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Week 10 of 52: Dental Preparedness (List 1)

Welcome to this on-going series entitled “52 Weeks to Preparedness.” Each week, we will share the week’s action plan, authored by Tess Pennington of Readynutrition. This step-by-step plan provides an organized method of increasing family readiness.

This week’s installment is called “Week 10 of 52: Dental Preparedness (List 1.)” If you missed week 9, “Emergency Medical Supply List” you can find it here.

Week 10 of 52: Dental Preparedness (List 1)

How many of us have dental supplies on hand? I’m guessing not very many of us. Dental emergencies can hit out the blue.  Without a warning, pain and soreness can occur in the gums or teeth and cause an extreme amount of discomfort. Ensuring that you have some dental supplies on hand can help maintain healthy teeth and gums and assist in not further aggravating any existing dental problems.

Be proactive and take the time to schedule regular dental visits and develop good dental hygiene habits, and in doing this, it will ensure that your teeth and gums stay healthy.  When your family dentist suggests elective procedures, take the opportunity to the extra mile for your teeth because the last thing you would want to face during a disaster scenario is a dental emergency.  Two proactive solutions to maintain good oral health is to floss regularly and to invest in a water pick.

Anticipating a dental emergency is difficult to say the least, but, there are seven likely dental emergencies that could affect your health in a long-term emergency.  To learn more about them, click here. I cannot stress how important it is to take your oral health seriously, and failure to treat a dental emergencies could result in one of the following:

      • Loss of the tooth
      • Mediastinitis
      • Sepsis
      • Spread of infection to soft tissue (e.g., facial cellulitis, Ludwig’s angina)
      • Spread of infection to the jaw bone (osteomyelitis of the jaw)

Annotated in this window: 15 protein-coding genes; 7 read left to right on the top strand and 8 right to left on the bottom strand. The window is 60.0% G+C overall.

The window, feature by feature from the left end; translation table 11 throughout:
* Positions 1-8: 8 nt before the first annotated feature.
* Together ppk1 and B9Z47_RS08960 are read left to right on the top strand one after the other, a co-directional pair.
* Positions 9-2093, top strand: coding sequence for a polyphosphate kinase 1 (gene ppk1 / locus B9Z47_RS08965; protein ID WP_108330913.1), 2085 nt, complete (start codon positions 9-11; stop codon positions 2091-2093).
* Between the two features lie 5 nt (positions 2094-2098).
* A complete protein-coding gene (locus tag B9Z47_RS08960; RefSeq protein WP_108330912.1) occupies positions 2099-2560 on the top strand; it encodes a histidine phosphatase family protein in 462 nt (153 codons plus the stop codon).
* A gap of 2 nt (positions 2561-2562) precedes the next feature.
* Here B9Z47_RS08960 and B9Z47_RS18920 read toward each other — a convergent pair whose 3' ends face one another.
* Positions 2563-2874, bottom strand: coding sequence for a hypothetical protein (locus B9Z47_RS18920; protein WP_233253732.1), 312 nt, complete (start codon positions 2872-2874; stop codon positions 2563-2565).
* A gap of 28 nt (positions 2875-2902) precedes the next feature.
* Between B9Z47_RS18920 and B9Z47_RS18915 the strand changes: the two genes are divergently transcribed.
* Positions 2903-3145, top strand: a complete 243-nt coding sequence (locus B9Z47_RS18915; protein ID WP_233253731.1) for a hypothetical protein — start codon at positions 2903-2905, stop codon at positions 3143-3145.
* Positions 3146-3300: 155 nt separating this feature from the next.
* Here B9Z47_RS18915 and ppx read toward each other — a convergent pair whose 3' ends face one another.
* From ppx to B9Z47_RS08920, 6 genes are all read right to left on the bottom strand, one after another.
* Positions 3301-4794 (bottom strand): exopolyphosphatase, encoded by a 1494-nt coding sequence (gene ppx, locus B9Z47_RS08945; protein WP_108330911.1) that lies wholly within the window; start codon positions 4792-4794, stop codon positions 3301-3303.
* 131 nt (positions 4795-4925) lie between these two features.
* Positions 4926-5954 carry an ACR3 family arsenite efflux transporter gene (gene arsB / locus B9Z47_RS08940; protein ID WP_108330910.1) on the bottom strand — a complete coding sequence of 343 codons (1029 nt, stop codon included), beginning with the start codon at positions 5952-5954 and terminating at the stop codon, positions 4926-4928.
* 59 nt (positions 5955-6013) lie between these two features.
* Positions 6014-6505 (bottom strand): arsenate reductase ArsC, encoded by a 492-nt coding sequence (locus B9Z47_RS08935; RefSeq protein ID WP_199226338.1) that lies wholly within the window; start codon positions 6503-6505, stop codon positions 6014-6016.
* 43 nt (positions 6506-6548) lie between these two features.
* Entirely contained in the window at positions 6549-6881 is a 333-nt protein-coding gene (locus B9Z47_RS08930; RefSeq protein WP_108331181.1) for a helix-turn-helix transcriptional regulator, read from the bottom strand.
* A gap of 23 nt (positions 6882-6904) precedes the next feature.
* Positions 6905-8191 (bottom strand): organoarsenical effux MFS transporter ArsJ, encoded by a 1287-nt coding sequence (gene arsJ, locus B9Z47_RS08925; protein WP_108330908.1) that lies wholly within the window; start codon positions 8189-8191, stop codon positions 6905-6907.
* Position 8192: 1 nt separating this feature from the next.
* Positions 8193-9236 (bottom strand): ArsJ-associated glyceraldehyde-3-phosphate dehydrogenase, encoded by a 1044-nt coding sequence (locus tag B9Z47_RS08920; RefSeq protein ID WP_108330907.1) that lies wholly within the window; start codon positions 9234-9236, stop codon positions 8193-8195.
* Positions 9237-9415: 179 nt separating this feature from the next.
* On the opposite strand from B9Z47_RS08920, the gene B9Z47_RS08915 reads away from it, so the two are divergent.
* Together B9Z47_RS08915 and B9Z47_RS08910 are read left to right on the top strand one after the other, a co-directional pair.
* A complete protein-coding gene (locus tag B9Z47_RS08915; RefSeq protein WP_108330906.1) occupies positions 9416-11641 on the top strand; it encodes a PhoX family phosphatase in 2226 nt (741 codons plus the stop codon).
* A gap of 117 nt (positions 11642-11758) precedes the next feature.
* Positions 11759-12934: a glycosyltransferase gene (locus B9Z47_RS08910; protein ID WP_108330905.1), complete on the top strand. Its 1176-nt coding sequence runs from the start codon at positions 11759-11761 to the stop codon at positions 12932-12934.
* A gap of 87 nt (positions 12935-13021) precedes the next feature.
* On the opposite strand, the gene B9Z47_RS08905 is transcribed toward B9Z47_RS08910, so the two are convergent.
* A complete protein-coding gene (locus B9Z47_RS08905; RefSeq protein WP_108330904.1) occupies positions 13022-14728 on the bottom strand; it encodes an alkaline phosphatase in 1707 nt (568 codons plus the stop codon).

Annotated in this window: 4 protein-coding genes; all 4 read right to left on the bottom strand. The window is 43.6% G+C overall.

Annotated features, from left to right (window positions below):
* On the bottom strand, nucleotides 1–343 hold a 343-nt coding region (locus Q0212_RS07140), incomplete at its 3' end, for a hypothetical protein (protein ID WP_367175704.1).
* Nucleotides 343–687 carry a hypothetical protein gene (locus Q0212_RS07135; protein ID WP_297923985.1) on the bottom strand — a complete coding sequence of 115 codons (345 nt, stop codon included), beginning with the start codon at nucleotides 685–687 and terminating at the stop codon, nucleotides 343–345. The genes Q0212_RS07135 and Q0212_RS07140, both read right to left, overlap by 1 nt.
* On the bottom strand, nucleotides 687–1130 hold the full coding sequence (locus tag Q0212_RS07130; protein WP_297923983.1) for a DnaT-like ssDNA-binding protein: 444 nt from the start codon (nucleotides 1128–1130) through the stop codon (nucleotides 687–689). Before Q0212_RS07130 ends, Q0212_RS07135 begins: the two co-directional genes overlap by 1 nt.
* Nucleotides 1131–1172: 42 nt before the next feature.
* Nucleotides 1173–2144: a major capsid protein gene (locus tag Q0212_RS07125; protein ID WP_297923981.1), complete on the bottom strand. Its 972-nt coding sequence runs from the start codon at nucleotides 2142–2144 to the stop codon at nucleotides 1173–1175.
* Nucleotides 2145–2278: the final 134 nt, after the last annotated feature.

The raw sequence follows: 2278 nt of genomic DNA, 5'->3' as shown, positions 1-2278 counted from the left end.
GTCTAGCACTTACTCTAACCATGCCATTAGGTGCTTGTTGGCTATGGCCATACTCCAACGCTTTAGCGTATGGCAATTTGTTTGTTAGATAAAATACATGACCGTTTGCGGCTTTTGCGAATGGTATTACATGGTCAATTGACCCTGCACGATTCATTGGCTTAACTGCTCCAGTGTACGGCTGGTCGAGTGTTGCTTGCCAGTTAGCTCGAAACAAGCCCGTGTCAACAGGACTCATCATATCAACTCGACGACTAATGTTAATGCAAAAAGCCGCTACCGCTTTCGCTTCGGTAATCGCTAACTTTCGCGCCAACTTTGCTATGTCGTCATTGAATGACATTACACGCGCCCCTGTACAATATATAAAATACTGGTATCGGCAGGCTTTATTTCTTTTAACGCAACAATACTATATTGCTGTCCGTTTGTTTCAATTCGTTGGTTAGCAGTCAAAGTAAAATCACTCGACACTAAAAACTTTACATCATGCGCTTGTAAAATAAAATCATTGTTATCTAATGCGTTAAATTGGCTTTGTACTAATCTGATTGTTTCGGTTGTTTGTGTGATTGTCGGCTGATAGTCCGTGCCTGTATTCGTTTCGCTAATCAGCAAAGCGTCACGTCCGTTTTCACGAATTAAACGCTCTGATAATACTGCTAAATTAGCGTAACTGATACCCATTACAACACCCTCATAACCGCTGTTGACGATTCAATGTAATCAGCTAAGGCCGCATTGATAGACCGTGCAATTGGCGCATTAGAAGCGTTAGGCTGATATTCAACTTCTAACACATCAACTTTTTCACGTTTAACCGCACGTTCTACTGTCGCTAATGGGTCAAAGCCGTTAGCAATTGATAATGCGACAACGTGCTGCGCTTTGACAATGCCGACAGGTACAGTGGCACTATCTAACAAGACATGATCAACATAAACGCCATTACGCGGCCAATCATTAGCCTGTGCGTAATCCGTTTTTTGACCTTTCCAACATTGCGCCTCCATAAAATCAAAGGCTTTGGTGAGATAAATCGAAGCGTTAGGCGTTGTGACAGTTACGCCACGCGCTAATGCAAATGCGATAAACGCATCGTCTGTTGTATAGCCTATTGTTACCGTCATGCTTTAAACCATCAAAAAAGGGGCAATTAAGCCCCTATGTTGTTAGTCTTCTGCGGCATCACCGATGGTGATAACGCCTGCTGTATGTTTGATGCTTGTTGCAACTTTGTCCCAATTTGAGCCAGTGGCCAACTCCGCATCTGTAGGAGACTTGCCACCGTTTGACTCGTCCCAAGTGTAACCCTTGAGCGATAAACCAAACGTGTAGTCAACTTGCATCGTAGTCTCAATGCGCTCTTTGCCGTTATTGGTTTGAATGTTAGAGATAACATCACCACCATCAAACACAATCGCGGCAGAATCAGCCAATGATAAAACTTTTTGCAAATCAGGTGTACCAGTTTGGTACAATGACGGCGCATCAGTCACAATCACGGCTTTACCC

• Spread of infection to other areas of the body resulting in brain abscess, endocarditis, pneumonia, or other complications

Dental experts have suggested there is a correlation between overall health and oral health. As a result, those that have a healthy diet tend to have healthier teeth and gums. Consequently, vitamins play a vital roll in oral health too.  These  7 vitamins would be essential to have in a long-term emergency. In addition to a regimen of vitamins, having natural alternatives to turn to when dealing with oral pain would also be beneficial.  Some natural alternatives to look into would be:

      • Valerian Root – pain reliever
      • Kava Kava – muscle relaxants and mild sedative
      • Passionflower – pain reliever
      • Clove oil – relieves teeth pain
      • Charcoal – can make a compress that relieves swelling and pain.

If a long-term disaster situation were to occur, many people would face malnutrition, be vitamin deficient, and have poor dental hygiene, as a result, they could face some painful dental repercussions that may become life threatening.  Here are some dental preps to purchase this week:

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Preps to buy:

Action Items:

1. Go to the dentist and get an annual check-up and cleaning.

2. Start taking a vitamin regimen that will assist in oral health.

3. Begin brushing your teeth for at least 1-2 minutes, and teach your children to do the same.

4. Floss at least once daily.

5. Read your dental emergency resource to be familiar with treatment plans.

6. Read a dental emergency resource to be familiar with treatment plans.

Note: If you plan to have older adults staying with you during a short or long-term disaster, do not forget to anticipate their dental needs.

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